Although the "equation" above may sound as if I had taken it right from one of those shiny adds in a muscle mags, it does in fact look, as if the combination of CLA + DHA was the silver bullet for healthy body fat (and I repeat only body fat not lean mass!) reductions in the absence of any dietary and/or exercise interventions.
Figure 2: Expression of selected genes involved in the synthesis, storage and release of fatty acids from the adipose tissue; the respective values (in a.u.) of the control group were all 100, so you can thing of these as percentages, as well (Fedor. 2012)
Moreover, the analyses of the expression of pro- and anti-obesity genes in the adipose tissue does actually support this claim:
"CLA significantly decreased the expression of LXRb, PGC1a, PPARg, SREBP1C, ACOX1, and CD36 adipose mRNA when compared to the control group. We also observed a trend for CLA to decrease the expression of HSL (P=0.08). DHA was not able to prevent any of these decreases in gene expression. CLA significantly increased UCP2 mRNA expression when compared to control group; DHA again had no effect." (Fedor. 2012b)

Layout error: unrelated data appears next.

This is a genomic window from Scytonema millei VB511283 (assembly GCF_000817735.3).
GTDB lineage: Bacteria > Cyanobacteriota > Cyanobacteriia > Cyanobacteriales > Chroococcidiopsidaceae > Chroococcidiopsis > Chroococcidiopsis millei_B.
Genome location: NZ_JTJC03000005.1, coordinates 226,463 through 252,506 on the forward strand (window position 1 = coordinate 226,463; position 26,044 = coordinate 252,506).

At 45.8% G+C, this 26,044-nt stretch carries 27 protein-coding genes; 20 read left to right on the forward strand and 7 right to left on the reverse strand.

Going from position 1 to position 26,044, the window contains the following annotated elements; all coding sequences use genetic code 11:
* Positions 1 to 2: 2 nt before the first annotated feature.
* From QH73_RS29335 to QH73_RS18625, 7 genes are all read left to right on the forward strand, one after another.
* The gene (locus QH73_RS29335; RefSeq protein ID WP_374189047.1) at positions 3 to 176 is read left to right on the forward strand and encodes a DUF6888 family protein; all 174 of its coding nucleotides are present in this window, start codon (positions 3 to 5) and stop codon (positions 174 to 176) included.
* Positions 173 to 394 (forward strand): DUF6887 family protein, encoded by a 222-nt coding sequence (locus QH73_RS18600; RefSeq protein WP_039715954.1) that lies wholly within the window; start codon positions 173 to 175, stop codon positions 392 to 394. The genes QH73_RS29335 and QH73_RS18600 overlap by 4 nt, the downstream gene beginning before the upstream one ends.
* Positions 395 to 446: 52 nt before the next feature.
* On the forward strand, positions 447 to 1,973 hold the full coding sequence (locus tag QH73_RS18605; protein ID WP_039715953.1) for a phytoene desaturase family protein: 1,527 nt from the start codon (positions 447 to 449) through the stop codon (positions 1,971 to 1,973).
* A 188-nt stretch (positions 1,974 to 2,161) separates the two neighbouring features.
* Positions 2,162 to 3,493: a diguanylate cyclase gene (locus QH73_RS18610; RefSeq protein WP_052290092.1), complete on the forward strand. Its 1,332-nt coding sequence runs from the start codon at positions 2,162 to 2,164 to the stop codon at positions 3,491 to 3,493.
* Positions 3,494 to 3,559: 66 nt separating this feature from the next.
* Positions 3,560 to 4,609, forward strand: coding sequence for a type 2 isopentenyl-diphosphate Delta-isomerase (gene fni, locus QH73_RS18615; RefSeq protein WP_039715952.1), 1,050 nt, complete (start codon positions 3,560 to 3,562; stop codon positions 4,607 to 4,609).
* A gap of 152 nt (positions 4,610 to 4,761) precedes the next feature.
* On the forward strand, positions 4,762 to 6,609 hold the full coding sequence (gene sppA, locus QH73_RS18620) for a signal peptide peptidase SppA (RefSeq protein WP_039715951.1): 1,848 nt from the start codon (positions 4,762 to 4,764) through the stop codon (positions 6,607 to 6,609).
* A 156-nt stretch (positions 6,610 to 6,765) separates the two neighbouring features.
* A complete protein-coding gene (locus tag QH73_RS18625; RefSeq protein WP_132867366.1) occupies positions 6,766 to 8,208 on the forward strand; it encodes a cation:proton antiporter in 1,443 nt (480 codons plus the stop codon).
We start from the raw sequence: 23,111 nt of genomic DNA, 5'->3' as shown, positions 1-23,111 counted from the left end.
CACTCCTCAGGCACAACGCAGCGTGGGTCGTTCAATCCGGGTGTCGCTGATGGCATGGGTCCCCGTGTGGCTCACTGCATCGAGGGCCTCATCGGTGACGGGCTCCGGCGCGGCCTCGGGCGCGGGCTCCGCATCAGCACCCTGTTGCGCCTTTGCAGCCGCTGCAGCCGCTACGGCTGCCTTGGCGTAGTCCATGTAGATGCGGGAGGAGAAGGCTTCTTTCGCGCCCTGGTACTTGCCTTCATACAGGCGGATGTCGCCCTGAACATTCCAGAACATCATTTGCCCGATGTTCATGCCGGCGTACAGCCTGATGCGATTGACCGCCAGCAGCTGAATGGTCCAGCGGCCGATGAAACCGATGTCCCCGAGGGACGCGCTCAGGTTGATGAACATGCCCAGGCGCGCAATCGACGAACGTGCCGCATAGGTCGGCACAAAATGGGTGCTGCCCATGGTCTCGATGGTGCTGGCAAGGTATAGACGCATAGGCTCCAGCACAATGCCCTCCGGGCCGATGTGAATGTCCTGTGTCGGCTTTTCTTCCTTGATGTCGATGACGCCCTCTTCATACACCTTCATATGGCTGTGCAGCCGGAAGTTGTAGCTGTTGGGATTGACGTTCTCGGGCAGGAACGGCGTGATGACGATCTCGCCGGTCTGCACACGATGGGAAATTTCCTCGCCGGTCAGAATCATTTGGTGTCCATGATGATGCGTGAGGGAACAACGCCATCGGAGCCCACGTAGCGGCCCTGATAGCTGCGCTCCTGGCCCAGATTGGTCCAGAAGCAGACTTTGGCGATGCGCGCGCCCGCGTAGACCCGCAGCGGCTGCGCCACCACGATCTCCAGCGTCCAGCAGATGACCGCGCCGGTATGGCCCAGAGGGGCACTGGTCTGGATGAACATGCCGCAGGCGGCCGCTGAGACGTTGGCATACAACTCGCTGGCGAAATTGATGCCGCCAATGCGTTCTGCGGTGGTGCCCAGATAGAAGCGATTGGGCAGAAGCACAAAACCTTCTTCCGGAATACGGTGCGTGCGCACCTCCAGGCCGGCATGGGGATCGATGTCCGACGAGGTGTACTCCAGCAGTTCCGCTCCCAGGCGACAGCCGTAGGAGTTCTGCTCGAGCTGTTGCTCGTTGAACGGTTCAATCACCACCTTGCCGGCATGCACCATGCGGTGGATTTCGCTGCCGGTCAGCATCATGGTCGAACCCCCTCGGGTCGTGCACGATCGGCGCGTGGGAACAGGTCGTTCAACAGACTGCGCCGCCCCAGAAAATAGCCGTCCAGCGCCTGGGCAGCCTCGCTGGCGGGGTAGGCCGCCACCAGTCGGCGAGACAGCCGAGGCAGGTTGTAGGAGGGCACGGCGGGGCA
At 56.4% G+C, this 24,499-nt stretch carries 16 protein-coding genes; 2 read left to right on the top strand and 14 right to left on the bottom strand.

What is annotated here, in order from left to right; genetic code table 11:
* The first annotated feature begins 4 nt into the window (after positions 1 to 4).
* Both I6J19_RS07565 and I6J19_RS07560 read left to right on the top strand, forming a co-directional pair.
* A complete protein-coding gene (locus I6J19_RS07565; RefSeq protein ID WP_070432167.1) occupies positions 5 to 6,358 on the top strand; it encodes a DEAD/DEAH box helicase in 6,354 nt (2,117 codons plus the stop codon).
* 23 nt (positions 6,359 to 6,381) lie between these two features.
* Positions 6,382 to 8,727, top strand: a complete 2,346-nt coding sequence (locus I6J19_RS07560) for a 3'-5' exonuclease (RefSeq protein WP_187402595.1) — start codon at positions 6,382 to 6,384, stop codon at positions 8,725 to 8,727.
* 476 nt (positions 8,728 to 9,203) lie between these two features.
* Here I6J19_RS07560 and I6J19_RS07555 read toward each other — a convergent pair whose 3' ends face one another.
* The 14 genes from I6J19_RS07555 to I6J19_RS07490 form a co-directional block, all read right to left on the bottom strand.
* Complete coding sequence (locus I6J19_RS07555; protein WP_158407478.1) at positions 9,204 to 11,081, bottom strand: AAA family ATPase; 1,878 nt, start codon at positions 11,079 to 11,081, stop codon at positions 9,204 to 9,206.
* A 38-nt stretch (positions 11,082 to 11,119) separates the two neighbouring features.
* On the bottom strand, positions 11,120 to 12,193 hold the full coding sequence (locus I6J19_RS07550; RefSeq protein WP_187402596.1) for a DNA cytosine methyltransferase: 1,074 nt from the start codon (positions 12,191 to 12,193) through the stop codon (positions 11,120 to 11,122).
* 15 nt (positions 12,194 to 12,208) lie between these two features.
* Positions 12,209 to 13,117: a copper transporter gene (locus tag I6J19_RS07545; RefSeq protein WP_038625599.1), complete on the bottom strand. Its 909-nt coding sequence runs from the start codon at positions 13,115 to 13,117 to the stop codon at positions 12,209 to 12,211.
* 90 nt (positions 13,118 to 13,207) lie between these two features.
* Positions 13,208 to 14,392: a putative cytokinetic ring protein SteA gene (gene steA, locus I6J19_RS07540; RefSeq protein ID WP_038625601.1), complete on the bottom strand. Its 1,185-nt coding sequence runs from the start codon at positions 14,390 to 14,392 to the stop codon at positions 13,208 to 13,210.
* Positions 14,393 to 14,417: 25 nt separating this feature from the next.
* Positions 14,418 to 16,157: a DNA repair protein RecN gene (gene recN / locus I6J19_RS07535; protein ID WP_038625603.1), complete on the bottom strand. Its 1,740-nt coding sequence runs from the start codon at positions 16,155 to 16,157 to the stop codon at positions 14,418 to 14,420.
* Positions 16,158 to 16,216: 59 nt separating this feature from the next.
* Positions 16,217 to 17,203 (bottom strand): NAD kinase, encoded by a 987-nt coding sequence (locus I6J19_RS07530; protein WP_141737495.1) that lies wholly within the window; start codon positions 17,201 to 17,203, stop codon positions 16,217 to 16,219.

If we translate all these acronyms the scientists use to describe the data I've plotted for you in figure 2 into plain cause and effect relations, we could simply state: CLA induced changes in the expression of genes in the adipose tissue of the rodents that would prevent the maturation of adipocytes and the synthesis and accumulation of fatty acids, while increasing their release into circulation,  and DHA did not effect these changes.